Looking to further step up its offensive after the Uri attack, the government will explore the option of taking Pakistan to the World Trade Organisation's (WTO) dispute resolution body for refusing to reciprocate India's grant of the Most-Favoured Nation (MFN) status to Islamabad, even after 20 years.
Ameeting convened by PM Narendra Modi on Thursday to examine the option of “internationalising“ the MFN issue comes close on the heels of a decision to revisit the Indus water treaty to plan use of waters that have so far flowed unhindered into Pakistan.
The idea of approaching the WTO against Pakistan's stubborn refusal to grant India MFN status is not new but it had never acquired traction. The meeting on Thursday will take a hard look at the option. Like the Indus review, the MFN exercise is intended to impose costs on Pakistan for the terror attack that killed 18 soldiers at an army camp in Uri.
Sources said the government may not consider withdrawal of MFN status, and instead, move the WTO over Pakistan not granting similar status to India. Pakistan has been wary of according MFN status to an “enemy nation“ and sought to change the terminology to politically more neutral terms like non-discriminatory market access. Its domestic industry has also opposed saying Indian goods would swamp Pakistan once trade was fully opened up.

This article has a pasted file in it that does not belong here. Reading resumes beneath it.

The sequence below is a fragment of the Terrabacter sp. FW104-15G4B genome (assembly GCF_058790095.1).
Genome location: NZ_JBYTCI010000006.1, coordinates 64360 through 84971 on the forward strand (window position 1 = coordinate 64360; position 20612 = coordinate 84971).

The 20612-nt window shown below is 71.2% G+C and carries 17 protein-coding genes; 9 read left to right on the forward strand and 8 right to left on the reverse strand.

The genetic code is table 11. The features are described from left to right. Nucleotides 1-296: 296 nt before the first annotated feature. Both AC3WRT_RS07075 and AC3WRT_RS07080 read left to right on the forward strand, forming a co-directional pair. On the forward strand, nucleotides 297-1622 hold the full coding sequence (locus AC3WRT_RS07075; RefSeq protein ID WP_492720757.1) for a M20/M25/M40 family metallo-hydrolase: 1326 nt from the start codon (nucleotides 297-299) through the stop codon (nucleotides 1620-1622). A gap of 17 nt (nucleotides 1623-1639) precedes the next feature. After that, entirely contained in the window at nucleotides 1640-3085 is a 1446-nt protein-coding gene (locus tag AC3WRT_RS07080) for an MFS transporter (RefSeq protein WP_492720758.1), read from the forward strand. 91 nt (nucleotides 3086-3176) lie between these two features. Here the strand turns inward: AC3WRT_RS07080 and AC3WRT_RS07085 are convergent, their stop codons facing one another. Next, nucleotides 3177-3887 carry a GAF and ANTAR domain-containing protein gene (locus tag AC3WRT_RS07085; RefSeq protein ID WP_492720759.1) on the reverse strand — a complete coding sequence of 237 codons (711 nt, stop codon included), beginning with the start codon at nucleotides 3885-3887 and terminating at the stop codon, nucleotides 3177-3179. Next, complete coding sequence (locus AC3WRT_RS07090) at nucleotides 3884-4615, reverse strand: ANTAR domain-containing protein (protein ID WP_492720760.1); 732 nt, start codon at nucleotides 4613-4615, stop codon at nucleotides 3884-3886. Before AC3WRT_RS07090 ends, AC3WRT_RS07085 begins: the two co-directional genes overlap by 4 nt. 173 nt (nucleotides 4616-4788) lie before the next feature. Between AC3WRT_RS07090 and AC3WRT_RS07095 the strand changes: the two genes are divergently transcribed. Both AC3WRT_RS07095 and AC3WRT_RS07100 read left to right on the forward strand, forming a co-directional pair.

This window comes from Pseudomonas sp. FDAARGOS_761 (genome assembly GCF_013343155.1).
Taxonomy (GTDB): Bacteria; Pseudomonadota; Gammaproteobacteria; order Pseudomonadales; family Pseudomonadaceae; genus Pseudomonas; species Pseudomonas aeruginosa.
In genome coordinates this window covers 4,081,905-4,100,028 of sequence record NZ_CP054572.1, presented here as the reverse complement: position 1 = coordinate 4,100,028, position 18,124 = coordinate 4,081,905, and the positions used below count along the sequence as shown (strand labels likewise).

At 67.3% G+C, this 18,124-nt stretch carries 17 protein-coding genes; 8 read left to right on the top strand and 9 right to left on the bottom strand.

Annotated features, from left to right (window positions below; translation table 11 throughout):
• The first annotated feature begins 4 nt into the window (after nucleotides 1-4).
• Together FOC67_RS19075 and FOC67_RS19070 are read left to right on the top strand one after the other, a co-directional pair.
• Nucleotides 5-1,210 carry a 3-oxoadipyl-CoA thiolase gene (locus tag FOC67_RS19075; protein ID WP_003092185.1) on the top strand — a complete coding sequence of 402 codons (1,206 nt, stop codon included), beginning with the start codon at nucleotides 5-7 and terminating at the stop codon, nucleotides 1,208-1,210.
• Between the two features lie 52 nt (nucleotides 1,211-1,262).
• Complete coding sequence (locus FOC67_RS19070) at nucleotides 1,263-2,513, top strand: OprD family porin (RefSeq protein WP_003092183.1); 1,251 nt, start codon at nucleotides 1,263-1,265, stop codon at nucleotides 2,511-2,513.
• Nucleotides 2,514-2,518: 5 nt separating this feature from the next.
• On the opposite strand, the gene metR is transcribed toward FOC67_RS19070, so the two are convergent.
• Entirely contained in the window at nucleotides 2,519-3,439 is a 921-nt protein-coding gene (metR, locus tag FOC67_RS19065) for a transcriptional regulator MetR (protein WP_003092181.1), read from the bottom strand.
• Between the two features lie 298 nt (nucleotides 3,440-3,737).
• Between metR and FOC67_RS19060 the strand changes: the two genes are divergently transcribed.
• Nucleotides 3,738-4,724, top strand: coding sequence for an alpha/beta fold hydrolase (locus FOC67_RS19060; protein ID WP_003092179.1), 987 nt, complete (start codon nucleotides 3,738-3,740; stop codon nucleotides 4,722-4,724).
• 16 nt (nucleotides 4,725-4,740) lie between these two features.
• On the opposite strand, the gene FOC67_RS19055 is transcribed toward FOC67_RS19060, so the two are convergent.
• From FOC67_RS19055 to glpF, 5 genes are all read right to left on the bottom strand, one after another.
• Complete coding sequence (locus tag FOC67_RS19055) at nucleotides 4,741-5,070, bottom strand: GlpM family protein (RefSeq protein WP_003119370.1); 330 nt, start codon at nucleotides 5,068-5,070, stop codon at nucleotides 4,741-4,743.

India granted Pakistan MFN status in 1996 though trade normalisation between the two nuclear-armed neighbours is yet to take place.Officials from the commerce and external affairs ministries are expected to be present at the September 29 meeting.Bilateral trade amounts to a very modest $ 2.6 billion and is loaded in favour of India.
Under WTO rules, each member treats all the others equally as “most-favoured“ trading partners. If a country improves the benefits that it gives to one trading partner, it has to give the same “best“ treatment to all other WTO members so that they remain “most-favoured“.
Experts said there are clauses under WTO rules which India can invoke to withdraw MFN status to Pakistan. Article 21 (b) (III) of WTO rules says that “nothing in this agreement shall be construed to prevent any WTO member from taking any action which it consider necessary for the protection of its essential security interest taken in time of war or other emergency in international relations“.
Trade experts said any move to revoke the MFN status to Pakistan will send a strong signal that India does not want to do business with Islamabad.Revoking the MFN status will hurt several sectors of the Pakistan economy and make goods expensive for consumers.Those trading with Pakistan may also be hurt if India pushes to withdraw MFN status.Sources said revoking the MFN may have repercussions for trade in border areas such as Punjab, which may prompt the Centre to explore the option of approaching the WTO's dispute settlement body .